Analysis of the Term “American Exceptionalism” in the Current U.S. Culture

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Analysis of the
Term “American Exceptionalism” in the Current U.S. Culture
A Reflections Paper

Analysis of the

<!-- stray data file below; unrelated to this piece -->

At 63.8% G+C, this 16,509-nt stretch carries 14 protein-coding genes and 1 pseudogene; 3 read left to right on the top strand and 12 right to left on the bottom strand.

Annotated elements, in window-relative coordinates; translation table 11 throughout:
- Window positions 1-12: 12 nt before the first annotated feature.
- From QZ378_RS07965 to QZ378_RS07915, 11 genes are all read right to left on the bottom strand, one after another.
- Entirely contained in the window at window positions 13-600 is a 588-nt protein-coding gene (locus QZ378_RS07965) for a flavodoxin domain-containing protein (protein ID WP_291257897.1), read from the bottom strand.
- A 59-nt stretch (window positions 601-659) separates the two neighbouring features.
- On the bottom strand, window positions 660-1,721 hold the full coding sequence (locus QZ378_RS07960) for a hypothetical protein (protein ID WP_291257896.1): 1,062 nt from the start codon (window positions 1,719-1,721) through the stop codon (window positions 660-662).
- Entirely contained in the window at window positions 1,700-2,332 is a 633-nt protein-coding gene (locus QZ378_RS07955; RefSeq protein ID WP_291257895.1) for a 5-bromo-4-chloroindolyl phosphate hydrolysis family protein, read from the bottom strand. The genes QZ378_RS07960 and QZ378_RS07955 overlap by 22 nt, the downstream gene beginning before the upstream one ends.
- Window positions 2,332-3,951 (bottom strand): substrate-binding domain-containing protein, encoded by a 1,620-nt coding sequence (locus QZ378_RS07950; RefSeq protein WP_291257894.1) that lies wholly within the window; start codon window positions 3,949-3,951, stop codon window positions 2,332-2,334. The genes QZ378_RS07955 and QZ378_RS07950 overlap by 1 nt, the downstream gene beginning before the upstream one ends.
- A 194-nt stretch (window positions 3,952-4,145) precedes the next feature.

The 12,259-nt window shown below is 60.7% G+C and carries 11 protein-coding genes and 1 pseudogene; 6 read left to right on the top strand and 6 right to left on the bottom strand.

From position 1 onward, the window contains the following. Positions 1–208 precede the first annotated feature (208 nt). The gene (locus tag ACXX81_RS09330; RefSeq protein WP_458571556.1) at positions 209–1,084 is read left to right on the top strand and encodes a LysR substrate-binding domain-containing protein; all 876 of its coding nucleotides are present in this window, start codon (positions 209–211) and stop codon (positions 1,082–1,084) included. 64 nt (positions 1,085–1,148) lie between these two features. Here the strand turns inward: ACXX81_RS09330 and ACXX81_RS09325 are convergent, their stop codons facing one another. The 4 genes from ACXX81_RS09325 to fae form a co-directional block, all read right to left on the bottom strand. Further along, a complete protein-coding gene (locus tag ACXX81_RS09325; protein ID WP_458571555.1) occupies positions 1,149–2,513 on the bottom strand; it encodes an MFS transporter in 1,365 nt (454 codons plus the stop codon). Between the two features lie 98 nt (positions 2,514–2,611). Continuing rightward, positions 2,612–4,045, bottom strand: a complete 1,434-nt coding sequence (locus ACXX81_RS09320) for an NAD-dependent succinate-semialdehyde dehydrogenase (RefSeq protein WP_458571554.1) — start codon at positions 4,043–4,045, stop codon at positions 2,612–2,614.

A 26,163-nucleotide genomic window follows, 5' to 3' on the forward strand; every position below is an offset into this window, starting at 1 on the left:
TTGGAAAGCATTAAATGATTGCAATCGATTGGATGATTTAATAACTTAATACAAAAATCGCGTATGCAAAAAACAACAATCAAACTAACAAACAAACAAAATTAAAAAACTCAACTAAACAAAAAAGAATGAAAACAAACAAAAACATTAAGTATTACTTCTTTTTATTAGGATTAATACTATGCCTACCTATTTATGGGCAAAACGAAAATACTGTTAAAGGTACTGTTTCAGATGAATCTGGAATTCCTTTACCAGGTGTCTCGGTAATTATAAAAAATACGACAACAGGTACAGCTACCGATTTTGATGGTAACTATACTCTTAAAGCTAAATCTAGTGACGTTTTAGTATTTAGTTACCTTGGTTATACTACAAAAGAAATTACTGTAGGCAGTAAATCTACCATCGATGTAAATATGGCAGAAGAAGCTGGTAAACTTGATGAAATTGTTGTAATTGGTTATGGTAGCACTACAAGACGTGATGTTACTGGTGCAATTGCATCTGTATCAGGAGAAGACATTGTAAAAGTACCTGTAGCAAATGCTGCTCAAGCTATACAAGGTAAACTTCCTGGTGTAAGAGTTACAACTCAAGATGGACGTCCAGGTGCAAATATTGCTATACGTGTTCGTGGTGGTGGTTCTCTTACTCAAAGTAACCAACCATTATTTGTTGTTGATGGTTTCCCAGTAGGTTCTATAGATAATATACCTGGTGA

Term “American Exceptionalism” in the Current U.S. Culture American Exceptionalism refers to the idea that the United States is significantly different from other countries. The concept has origins in the writings of French scholar Alexis de Toqueville who made observations during his visit to America in the nineteenth century (Mansfield, 2011). Also, Puritan John Winthrop's 1630 sermon "A Model of Christian Charity" led to the widespread belief in American folklore that the United States of America is God's country because it would become a "city upon a hill", watched by the world (John Winthrop: "A Modell of Christian Charity", 2007). Although the term does not necessarily imply superiority, many political leaders and writers have coined its use in that sense. Naturally, others hold the position that America is not really exceptional at all. In fact, after taking a cursory glance at some of the issues that our leaders are charged to correct, we can easily peel off the loftier label and replace it with a more humbling phrase. To begin, America’s hunger issue is a strong reason to reduce our loftier standing. It is not impressive that in a country without drought or famine and with enough food and money to feed the world twice over 1-in-8 of our own people struggle to put food on its table (Berg, 2009). Also, in 2010, 4.8 percent of all U.S. households (5.6 million households) accessed emergency food from a food pantry one or more times (Hunger & Poverty Statistics). Reducing these numbers will be an exceptional task. The crime problem in the U.S. also keeps the country from meriting a prouder classification over other nations. One cause is its readiness to lock up its citizens. Consider that one American adult in 100 is behind bars…...

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